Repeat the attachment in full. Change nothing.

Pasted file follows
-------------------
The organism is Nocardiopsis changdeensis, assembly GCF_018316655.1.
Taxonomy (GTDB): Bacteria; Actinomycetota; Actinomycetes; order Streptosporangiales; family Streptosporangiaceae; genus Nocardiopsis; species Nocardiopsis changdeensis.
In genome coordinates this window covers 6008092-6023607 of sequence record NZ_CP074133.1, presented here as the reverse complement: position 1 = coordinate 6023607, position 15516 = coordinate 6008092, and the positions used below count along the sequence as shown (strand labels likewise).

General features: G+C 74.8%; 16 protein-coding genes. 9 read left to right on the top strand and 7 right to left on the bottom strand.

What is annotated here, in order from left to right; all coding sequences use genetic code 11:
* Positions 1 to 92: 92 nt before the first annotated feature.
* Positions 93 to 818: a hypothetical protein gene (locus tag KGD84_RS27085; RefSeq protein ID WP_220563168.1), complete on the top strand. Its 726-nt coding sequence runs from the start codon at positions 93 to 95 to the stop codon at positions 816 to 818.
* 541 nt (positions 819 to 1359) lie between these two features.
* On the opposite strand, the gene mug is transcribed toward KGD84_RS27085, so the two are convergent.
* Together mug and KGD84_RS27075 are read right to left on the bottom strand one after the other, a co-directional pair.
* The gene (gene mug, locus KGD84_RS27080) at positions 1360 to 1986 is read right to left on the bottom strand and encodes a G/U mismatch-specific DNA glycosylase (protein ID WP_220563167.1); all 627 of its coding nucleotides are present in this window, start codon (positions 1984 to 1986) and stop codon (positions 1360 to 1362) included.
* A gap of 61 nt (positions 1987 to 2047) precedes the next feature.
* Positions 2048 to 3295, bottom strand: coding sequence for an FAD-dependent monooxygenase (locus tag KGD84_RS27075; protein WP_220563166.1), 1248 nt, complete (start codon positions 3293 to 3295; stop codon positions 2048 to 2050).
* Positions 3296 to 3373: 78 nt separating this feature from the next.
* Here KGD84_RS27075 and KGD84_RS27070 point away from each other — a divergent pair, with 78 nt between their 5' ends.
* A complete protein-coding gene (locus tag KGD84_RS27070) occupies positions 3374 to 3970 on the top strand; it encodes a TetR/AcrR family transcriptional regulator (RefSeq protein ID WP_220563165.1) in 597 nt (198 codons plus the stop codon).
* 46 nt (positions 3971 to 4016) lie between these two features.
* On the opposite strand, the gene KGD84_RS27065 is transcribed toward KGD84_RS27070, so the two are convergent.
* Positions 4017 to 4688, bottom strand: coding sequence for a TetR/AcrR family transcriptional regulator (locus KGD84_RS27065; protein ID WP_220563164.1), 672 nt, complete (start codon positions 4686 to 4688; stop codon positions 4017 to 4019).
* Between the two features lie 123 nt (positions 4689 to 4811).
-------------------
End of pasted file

The organism is Nocardiopsis changdeensis, assembly GCF_018316655.1.
Taxonomy (GTDB): Bacteria; Actinomycetota; Actinomycetes; order Streptosporangiales; family Streptosporangiaceae; genus Nocardiopsis; species Nocardiopsis changdeensis.
In genome coordinates this window covers 6008092-6023607 of sequence record NZ_CP074133.1, presented here as the reverse complement: position 1 = coordinate 6023607, position 15516 = coordinate 6008092, and the positions used below count along the sequence as shown (strand labels likewise).

General features: G+C 74.8%; 16 protein-coding genes. 9 read left to right on the top strand and 7 right to left on the bottom strand.

What is annotated here, in order from left to right; all coding sequences use genetic code 11:
* Positions 1 to 92: 92 nt before the first annotated feature.
* Positions 93 to 818: a hypothetical protein gene (locus tag KGD84_RS27085; RefSeq protein ID WP_220563168.1), complete on the top strand. Its 726-nt coding sequence runs from the start codon at positions 93 to 95 to the stop codon at positions 816 to 818.
* 541 nt (positions 819 to 1359) lie between these two features.
* On the opposite strand, the gene mug is transcribed toward KGD84_RS27085, so the two are convergent.
* Together mug and KGD84_RS27075 are read right to left on the bottom strand one after the other, a co-directional pair.
* The gene (gene mug, locus KGD84_RS27080) at positions 1360 to 1986 is read right to left on the bottom strand and encodes a G/U mismatch-specific DNA glycosylase (protein ID WP_220563167.1); all 627 of its coding nucleotides are present in this window, start codon (positions 1984 to 1986) and stop codon (positions 1360 to 1362) included.
* A gap of 61 nt (positions 1987 to 2047) precedes the next feature.
* Positions 2048 to 3295, bottom strand: coding sequence for an FAD-dependent monooxygenase (locus tag KGD84_RS27075; protein WP_220563166.1), 1248 nt, complete (start codon positions 3293 to 3295; stop codon positions 2048 to 2050).
* Positions 3296 to 3373: 78 nt separating this feature from the next.
* Here KGD84_RS27075 and KGD84_RS27070 point away from each other — a divergent pair, with 78 nt between their 5' ends.
* A complete protein-coding gene (locus tag KGD84_RS27070) occupies positions 3374 to 3970 on the top strand; it encodes a TetR/AcrR family transcriptional regulator (RefSeq protein ID WP_220563165.1) in 597 nt (198 codons plus the stop codon).
* 46 nt (positions 3971 to 4016) lie between these two features.
* On the opposite strand, the gene KGD84_RS27065 is transcribed toward KGD84_RS27070, so the two are convergent.
* Positions 4017 to 4688, bottom strand: coding sequence for a TetR/AcrR family transcriptional regulator (locus KGD84_RS27065; protein ID WP_220563164.1), 672 nt, complete (start codon positions 4686 to 4688; stop codon positions 4017 to 4019).
* Between the two features lie 123 nt (positions 4689 to 4811).